Linda Singer ’91 heads an organization bridging private practice and public service

Traveling across the country, sowing apple seeds and watching them grow sounds like an American folktale. For Linda Singer ’91, it’s her job.

As executive director of the Washington, D.C.-based Appleseed Foundation, a network of nonprofit public interest law centers, Singer recruits lawyers and business professionals to form local centers to address public policy issues. In the past decade, she has helped the organization expand from one center in Boston to 16 in 14 states and Mexico. In the process, the foundation has generated more than $30 million in pro bono support for projects as diverse as a death-penalty moratorium in Illinois, a meatpacking workers’ bill of rights in Nebraska and a bill that bolsters protection against predatory lending practices in South Carolina.

The idea for the Appleseed Foundation germinated at the 35th reunion of the HLS Class of 1958, when a group of alumni, many of whom began their careers in government during the Kennedy administration, decided it was time to give back. They raised $150,000, assembled a board of 29 classmates and formulated a vision of national law centers focused on projects that promoted social change. In late 1993, they hired Singer, giving her a mandate to make the founders’ vision a reality.

“I used to joke that my job was like that person who came into your house and threw dirt on your rug and promised they could clean it up,” said Singer. “But we didn’t have a vacuum cleaner then. It really was a leap of faith.”

Singer had previously worked as a defense attorney for the Legal Aid Society of New York, representing people charged with misdemeanors and felonies. Although she loved being a public defender, she felt she wasn’t “advancing the system.”

“Your clients come back,” she said. They face other charges or are victims of other crimes. “What has always interested me about Appleseed is the ability to step beyond people’s individual legal problems to try to fix the systems that make and leave people vulnerable.”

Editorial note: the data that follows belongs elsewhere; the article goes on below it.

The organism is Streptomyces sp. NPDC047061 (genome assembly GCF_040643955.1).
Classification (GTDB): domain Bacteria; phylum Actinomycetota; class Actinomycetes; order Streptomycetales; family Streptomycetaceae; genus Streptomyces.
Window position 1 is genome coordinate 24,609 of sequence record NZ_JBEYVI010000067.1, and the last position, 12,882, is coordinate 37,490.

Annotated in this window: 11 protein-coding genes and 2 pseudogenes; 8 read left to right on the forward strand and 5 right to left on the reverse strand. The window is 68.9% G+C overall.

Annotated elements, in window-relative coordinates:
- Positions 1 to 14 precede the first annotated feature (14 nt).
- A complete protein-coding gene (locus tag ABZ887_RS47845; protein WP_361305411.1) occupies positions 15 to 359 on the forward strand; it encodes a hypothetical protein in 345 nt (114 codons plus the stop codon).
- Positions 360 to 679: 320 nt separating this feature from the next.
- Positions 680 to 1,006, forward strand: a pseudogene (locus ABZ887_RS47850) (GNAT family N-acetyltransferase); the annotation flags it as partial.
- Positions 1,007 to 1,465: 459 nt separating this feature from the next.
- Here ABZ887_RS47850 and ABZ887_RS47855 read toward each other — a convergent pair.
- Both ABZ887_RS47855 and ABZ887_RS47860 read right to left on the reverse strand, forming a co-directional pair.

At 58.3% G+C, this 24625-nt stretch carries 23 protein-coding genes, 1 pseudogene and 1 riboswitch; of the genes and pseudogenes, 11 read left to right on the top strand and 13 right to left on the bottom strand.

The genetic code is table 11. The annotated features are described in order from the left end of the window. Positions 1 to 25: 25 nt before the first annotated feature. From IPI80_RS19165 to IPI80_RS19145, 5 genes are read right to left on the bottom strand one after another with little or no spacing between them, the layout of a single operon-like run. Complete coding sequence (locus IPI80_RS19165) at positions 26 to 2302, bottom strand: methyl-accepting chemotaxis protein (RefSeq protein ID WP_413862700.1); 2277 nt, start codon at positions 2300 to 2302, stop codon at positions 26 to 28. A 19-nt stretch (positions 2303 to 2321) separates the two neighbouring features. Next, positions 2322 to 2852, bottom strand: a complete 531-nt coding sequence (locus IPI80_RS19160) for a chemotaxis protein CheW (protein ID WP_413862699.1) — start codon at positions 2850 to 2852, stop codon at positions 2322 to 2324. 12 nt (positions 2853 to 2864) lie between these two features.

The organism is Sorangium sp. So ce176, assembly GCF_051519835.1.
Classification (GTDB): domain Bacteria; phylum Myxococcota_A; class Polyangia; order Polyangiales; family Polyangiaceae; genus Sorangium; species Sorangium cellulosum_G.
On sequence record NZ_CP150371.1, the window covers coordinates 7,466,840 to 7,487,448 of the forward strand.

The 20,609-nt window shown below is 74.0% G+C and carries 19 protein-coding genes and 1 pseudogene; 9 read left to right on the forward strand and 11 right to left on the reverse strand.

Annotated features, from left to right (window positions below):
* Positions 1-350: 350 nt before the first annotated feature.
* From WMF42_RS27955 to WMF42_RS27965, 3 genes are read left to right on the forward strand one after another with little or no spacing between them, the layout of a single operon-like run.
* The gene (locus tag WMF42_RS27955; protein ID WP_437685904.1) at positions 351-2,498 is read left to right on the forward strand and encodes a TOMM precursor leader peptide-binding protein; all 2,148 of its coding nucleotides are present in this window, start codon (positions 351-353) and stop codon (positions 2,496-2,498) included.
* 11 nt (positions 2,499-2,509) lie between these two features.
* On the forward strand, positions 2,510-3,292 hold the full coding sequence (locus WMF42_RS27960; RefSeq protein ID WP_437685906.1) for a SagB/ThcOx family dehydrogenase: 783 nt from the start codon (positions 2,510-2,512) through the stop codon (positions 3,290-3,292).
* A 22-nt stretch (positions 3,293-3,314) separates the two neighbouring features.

A 1988 graduate of Harvard College, Singer says she attended law school knowing she wanted to be involved in public service. While at HLS, she worked as the Boston-area coordinator for Amnesty International and was active in the law school’s clinical program. Among her mentors was Professor Gary Bellow ’60, then faculty sponsor of the Hale and Dorr Legal Services Center.

In 1990, as a founding member of the HLS Coalition for Civil Rights, she was one of a group of students who filed suit against HLS, alleging that the school had engaged in discriminatory hiring practices that unfairly excluded many women and minority candidates from tenured and tenure-track appointments. She later worked with former HLS Professor Derrick Bell on his book “Confronting Authority: Reflections of an Ardent Protester.”

A parent of 5- and 7-year-olds in the D.C. public school system, Singer is lobbying for school reform in D.C. and working with Appleseed centers to find a way to fairly implement the No Child Left Behind Act. She also spends much of her week persuading lawyers and other professionals to volunteer their time and talent at local Appleseed centers, and to collaborate on national issues.

“One of the real challenges I see for people who are public interest lawyers or thinking about being public interest lawyers is sometimes the sense that the smartest, most ambitious, most driven students go into private practice,” said Singer. “I’ve always believed it takes so much intelligence and stamina and creativity to make things work when you don’t have the private- sector resources behind you.” Appleseed, she believes, bridges the divide between private practice and public service.

In October, the foundation celebrated its 10th anniversary. Over the next decade, it plans to add up to 10 new centers. “Ultimately, there will be an Appleseed Center everywhere,” said Singer, “because the needs are there and the commitment to do good is there.”